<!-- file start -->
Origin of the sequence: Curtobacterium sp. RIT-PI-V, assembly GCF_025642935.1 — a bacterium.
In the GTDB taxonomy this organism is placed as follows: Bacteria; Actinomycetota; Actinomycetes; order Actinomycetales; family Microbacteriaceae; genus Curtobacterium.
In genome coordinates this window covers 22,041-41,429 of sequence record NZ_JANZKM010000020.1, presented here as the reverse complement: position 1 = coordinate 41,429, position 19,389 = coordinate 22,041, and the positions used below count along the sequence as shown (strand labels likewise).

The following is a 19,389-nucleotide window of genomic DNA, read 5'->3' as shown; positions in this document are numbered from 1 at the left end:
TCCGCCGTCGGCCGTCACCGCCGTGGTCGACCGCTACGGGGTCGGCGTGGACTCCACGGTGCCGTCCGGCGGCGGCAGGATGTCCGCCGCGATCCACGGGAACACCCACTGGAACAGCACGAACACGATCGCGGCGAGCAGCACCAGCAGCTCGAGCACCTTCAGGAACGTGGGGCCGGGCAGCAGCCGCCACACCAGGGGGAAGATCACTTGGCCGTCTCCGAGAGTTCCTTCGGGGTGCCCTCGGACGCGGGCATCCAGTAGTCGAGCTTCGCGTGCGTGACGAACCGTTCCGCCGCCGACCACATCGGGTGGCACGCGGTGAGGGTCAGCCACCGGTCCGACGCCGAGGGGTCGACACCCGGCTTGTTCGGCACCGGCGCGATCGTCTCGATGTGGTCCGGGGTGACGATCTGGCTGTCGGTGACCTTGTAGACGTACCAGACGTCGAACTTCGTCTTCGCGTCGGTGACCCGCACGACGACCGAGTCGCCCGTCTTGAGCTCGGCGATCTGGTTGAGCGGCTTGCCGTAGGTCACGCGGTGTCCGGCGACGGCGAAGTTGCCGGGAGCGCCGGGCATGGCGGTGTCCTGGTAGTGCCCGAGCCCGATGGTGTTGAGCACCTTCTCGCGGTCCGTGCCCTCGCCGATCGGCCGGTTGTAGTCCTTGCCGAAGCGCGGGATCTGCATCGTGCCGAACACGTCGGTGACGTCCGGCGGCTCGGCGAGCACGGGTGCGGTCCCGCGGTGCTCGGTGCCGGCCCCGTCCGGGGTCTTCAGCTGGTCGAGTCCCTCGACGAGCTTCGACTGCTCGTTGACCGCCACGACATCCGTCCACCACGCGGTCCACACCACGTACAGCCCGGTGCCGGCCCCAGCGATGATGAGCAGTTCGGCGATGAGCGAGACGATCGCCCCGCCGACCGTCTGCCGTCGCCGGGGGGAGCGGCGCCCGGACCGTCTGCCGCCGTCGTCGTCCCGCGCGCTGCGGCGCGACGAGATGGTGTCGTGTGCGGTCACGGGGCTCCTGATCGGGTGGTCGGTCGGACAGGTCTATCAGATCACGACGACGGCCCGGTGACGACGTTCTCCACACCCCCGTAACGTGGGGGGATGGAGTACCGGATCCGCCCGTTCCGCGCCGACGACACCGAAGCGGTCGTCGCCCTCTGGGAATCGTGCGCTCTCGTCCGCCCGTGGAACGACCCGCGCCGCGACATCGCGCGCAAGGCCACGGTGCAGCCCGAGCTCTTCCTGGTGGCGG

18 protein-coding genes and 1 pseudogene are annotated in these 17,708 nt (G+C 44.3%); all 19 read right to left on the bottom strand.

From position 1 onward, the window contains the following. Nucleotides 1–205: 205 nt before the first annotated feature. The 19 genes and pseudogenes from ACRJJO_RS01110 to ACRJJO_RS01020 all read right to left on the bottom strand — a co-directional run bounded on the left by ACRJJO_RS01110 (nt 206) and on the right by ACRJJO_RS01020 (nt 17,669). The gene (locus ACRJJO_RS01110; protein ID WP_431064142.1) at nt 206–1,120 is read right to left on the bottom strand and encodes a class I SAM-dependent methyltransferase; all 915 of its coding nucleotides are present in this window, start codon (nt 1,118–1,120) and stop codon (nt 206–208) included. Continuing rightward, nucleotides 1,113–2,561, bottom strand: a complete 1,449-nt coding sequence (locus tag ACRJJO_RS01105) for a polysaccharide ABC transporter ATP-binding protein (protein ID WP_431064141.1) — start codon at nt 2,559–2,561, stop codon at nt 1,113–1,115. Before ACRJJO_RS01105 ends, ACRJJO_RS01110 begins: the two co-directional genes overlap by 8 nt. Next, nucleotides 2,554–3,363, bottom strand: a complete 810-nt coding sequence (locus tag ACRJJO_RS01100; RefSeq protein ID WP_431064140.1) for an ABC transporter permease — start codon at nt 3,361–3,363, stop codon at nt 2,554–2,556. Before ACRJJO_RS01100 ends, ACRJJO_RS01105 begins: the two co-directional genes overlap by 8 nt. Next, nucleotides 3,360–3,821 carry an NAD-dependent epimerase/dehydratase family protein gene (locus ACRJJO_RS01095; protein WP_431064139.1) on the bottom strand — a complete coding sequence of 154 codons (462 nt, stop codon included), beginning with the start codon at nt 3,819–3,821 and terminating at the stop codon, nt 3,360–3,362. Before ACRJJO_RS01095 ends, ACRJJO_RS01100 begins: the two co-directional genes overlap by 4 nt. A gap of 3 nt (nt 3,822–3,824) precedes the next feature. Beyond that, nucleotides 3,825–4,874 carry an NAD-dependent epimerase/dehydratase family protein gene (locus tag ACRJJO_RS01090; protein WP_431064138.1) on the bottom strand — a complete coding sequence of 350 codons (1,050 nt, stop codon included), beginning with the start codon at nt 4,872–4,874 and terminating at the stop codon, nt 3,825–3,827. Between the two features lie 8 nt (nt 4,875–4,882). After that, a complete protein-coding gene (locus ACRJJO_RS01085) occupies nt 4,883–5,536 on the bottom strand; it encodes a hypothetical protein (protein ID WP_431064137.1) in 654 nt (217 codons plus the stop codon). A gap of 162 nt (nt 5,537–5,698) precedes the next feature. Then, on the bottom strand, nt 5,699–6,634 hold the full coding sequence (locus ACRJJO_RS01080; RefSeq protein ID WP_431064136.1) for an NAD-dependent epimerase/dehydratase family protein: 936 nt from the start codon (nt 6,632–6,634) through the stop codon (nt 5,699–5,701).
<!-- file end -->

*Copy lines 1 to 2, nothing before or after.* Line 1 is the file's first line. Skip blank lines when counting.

Origin of the sequence: Curtobacterium sp. RIT-PI-V, assembly GCF_025642935.1 — a bacterium.
In the GTDB taxonomy this organism is placed as follows: Bacteria; Actinomycetota; Actinomycetes; order Actinomycetales; family Microbacteriaceae; genus Curtobacterium.